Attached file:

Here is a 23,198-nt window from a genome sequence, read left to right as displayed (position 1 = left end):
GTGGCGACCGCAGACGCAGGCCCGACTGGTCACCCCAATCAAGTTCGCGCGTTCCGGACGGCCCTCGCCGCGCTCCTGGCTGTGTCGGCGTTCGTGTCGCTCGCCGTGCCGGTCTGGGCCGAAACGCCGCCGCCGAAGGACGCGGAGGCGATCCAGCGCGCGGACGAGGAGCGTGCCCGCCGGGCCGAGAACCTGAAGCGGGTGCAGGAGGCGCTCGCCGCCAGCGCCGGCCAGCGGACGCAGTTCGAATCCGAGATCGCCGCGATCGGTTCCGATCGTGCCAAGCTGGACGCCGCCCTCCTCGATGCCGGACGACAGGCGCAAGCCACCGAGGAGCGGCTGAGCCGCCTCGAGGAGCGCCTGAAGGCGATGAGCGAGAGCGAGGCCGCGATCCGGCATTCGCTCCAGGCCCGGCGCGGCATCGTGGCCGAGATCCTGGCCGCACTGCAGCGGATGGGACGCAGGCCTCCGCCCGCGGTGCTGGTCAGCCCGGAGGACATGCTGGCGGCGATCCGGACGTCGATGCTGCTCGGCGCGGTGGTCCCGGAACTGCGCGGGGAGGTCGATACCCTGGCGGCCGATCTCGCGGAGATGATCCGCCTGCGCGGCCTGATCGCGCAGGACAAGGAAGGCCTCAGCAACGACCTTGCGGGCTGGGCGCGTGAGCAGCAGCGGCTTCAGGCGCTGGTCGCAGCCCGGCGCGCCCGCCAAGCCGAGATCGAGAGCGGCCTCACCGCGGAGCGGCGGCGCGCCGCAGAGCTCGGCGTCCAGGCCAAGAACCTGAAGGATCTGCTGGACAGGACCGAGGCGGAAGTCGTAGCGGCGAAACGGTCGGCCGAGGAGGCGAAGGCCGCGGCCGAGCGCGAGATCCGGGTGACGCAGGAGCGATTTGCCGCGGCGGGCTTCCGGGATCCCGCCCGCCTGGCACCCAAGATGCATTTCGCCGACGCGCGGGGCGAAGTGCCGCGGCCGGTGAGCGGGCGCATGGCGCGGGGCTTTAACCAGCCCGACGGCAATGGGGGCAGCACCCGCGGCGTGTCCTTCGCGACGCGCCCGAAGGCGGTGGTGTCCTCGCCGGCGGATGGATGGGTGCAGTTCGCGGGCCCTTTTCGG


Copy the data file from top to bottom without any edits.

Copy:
Here is a 23,198-nt window from a genome sequence, read left to right as displayed (position 1 = left end):
GTGGCGACCGCAGACGCAGGCCCGACTGGTCACCCCAATCAAGTTCGCGCGTTCCGGACGGCCCTCGCCGCGCTCCTGGCTGTGTCGGCGTTCGTGTCGCTCGCCGTGCCGGTCTGGGCCGAAACGCCGCCGCCGAAGGACGCGGAGGCGATCCAGCGCGCGGACGAGGAGCGTGCCCGCCGGGCCGAGAACCTGAAGCGGGTGCAGGAGGCGCTCGCCGCCAGCGCCGGCCAGCGGACGCAGTTCGAATCCGAGATCGCCGCGATCGGTTCCGATCGTGCCAAGCTGGACGCCGCCCTCCTCGATGCCGGACGACAGGCGCAAGCCACCGAGGAGCGGCTGAGCCGCCTCGAGGAGCGCCTGAAGGCGATGAGCGAGAGCGAGGCCGCGATCCGGCATTCGCTCCAGGCCCGGCGCGGCATCGTGGCCGAGATCCTGGCCGCACTGCAGCGGATGGGACGCAGGCCTCCGCCCGCGGTGCTGGTCAGCCCGGAGGACATGCTGGCGGCGATCCGGACGTCGATGCTGCTCGGCGCGGTGGTCCCGGAACTGCGCGGGGAGGTCGATACCCTGGCGGCCGATCTCGCGGAGATGATCCGCCTGCGCGGCCTGATCGCGCAGGACAAGGAAGGCCTCAGCAACGACCTTGCGGGCTGGGCGCGTGAGCAGCAGCGGCTTCAGGCGCTGGTCGCAGCCCGGCGCGCCCGCCAAGCCGAGATCGAGAGCGGCCTCACCGCGGAGCGGCGGCGCGCCGCAGAGCTCGGCGTCCAGGCCAAGAACCTGAAGGATCTGCTGGACAGGACCGAGGCGGAAGTCGTAGCGGCGAAACGGTCGGCCGAGGAGGCGAAGGCCGCGGCCGAGCGCGAGATCCGGGTGACGCAGGAGCGATTTGCCGCGGCGGGCTTCCGGGATCCCGCCCGCCTGGCACCCAAGATGCATTTCGCCGACGCGCGGGGCGAAGTGCCGCGGCCGGTGAGCGGGCGCATGGCGCGGGGCTTTAACCAGCCCGACGGCAATGGGGGCAGCACCCGCGGCGTGTCCTTCGCGACGCGCCCGAAGGCGGTGGTGTCCTCGCCGGCGGATGGATGGGTGCAGTTCGCGGGCCCTTTTCGG